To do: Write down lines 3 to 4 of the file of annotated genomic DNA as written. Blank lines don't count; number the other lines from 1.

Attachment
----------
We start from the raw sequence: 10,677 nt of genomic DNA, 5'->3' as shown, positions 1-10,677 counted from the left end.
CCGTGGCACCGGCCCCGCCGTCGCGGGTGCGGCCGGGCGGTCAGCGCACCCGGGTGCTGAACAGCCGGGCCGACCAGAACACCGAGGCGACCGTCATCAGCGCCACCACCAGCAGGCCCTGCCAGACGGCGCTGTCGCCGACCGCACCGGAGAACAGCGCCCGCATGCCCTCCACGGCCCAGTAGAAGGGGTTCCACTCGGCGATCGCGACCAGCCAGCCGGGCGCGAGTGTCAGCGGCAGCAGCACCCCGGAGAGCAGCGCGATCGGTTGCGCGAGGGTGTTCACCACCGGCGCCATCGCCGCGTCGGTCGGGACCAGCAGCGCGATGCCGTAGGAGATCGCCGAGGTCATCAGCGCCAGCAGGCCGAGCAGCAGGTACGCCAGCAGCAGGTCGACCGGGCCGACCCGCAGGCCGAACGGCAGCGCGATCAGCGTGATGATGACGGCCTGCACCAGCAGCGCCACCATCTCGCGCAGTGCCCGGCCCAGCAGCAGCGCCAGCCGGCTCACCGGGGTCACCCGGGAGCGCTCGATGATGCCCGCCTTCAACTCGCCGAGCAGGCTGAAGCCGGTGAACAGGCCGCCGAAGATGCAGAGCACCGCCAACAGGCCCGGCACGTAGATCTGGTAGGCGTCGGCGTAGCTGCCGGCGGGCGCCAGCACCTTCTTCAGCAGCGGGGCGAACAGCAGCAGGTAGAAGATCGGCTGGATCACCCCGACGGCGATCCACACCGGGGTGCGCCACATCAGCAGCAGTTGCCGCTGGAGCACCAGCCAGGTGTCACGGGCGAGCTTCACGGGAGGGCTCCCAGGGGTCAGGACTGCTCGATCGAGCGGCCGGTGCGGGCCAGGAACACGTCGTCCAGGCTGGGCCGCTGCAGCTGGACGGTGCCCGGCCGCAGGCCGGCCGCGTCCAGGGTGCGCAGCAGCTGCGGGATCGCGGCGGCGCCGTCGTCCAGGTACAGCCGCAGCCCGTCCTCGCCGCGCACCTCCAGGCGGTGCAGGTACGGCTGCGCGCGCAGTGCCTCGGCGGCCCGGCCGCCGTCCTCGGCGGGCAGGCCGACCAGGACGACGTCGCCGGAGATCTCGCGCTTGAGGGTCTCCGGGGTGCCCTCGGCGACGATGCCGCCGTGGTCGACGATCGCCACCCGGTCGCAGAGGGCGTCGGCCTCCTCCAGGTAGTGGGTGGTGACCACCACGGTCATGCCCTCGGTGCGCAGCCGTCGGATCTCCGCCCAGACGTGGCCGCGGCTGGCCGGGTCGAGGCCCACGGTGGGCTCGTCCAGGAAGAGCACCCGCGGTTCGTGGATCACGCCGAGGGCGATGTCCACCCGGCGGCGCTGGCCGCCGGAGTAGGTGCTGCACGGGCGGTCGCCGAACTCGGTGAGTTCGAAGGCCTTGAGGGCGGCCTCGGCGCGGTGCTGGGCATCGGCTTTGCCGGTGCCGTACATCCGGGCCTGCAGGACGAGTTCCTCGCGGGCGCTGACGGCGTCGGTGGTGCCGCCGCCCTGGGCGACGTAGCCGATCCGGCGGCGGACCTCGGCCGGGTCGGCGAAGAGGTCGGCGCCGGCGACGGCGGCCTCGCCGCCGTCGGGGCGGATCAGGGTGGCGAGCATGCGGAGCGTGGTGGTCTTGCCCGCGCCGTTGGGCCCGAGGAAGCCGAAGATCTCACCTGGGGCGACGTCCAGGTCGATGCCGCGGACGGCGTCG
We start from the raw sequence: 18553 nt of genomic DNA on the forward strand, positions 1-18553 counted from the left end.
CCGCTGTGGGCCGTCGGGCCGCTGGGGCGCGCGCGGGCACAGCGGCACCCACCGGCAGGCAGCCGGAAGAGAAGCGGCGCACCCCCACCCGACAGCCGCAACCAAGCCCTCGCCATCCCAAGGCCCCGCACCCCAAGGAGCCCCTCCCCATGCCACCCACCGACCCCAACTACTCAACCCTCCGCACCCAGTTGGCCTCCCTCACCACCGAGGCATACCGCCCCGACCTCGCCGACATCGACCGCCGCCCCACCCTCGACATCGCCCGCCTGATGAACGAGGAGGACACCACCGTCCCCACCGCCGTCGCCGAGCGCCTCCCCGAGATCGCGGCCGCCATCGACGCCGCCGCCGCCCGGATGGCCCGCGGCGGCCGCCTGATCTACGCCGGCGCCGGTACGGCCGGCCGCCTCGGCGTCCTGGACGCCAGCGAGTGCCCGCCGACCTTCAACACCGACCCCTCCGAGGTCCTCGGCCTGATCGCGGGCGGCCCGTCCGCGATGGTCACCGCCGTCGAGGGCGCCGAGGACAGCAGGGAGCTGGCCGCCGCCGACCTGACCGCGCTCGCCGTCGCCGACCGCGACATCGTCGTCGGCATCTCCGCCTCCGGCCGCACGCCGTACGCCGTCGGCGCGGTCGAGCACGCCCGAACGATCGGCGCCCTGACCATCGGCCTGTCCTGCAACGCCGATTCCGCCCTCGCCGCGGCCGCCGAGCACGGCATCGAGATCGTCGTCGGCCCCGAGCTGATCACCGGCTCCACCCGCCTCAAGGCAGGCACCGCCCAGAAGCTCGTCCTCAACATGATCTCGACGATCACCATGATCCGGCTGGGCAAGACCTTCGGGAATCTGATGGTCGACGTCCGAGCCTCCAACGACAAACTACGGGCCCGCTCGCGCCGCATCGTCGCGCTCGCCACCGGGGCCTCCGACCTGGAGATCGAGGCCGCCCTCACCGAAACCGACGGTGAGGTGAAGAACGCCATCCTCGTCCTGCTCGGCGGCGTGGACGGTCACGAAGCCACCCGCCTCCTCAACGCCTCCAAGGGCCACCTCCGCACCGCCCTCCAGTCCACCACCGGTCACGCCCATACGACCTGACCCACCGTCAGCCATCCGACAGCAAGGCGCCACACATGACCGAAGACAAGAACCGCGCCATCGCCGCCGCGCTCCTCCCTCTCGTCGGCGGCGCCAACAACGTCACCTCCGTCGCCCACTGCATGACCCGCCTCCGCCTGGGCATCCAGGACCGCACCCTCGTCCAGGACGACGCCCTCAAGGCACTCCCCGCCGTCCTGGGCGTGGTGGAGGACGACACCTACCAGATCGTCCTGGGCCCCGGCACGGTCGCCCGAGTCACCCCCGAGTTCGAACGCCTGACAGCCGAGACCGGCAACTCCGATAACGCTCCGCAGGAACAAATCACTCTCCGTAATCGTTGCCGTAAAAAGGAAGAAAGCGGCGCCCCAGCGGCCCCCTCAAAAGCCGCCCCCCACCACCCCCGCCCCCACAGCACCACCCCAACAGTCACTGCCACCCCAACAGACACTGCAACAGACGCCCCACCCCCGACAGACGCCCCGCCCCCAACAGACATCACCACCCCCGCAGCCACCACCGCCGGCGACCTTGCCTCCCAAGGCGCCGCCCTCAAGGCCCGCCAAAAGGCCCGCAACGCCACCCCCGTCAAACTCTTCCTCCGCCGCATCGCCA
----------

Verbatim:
We start from the raw sequence: 18553 nt of genomic DNA on the forward strand, positions 1-18553 counted from the left end.
CCGCTGTGGGCCGTCGGGCCGCTGGGGCGCGCGCGGGCACAGCGGCACCCACCGGCAGGCAGCCGGAAGAGAAGCGGCGCACCCCCACCCGACAGCCGCAACCAAGCCCTCGCCATCCCAAGGCCCCGCACCCCAAGGAGCCCCTCCCCATGCCACCCACCGACCCCAACTACTCAACCCTCCGCACCCAGTTGGCCTCCCTCACCACCGAGGCATACCGCCCCGACCTCGCCGACATCGACCGCCGCCCCACCCTCGACATCGCCCGCCTGATGAACGAGGAGGACACCACCGTCCCCACCGCCGTCGCCGAGCGCCTCCCCGAGATCGCGGCCGCCATCGACGCCGCCGCCGCCCGGATGGCCCGCGGCGGCCGCCTGATCTACGCCGGCGCCGGTACGGCCGGCCGCCTCGGCGTCCTGGACGCCAGCGAGTGCCCGCCGACCTTCAACACCGACCCCTCCGAGGTCCTCGGCCTGATCGCGGGCGGCCCGTCCGCGATGGTCACCGCCGTCGAGGGCGCCGAGGACAGCAGGGAGCTGGCCGCCGCCGACCTGACCGCGCTCGCCGTCGCCGACCGCGACATCGTCGTCGGCATCTCCGCCTCCGGCCGCACGCCGTACGCCGTCGGCGCGGTCGAGCACGCCCGAACGATCGGCGCCCTGACCATCGGCCTGTCCTGCAACGCCGATTCCGCCCTCGCCGCGGCCGCCGAGCACGGCATCGAGATCGTCGTCGGCCCCGAGCTGATCACCGGCTCCACCCGCCTCAAGGCAGGCACCGCCCAGAAGCTCGTCCTCAACATGATCTCGACGATCACCATGATCCGGCTGGGCAAGACCTTCGGGAATCTGATGGTCGACGTCCGAGCCTCCAACGACAAACTACGGGCCCGCTCGCGCCGCATCGTCGCGCTCGCCACCGGGGCCTCCGACCTGGAGATCGAGGCCGCCCTCACCGAAACCGACGGTGAGGTGAAGAACGCCATCCTCGTCCTGCTCGGCGGCGTGGACGGTCACGAAGCCACCCGCCTCCTCAACGCCTCCAAGGGCCACCTCCGCACCGCCCTCCAGTCCACCACCGGTCACGCCCATACGACCTGACCCACCGTCAGCCATCCGACAGCAAGGCGCCACACATGACCGAAGACAAGAACCGCGCCATCGCCGCCGCGCTCCTCCCTCTCGTCGGCGGCGCCAACAACGTCACCTCCGTCGCCCACTGCATGACCCGCCTCCGCCTGGGCATCCAGGACCGCACCCTCGTCCAGGACGACGCCCTCAAGGCACTCCCCGCCGTCCTGGGCGTGGTGGAGGACGACACCTACCAGATCGTCCTGGGCCCCGGCACGGTCGCCCGAGTCACCCCCGAGTTCGAACGCCTGACAGCCGAGACCGGCAACTCCGATAACGCTCCGCAGGAACAAATCACTCTCCGTAATCGTTGCCGTAAAAAGGAAGAAAGCGGCGCCCCAGCGGCCCCCTCAAAAGCCGCCCCCCACCACCCCCGCCCCCACAGCACCACCCCAACAGTCACTGCCACCCCAACAGACACTGCAACAGACGCCCCACCCCCGACAGACGCCCCGCCCCCAACAGACATCACCACCCCCGCAGCCACCACCGCCGGCGACCTTGCCTCCCAAGGCGCCGCCCTCAAGGCCCGCCAAAAGGCCCGCAACGCCACCCCCGTCAAACTCTTCCTCCGCCGCATCGCCA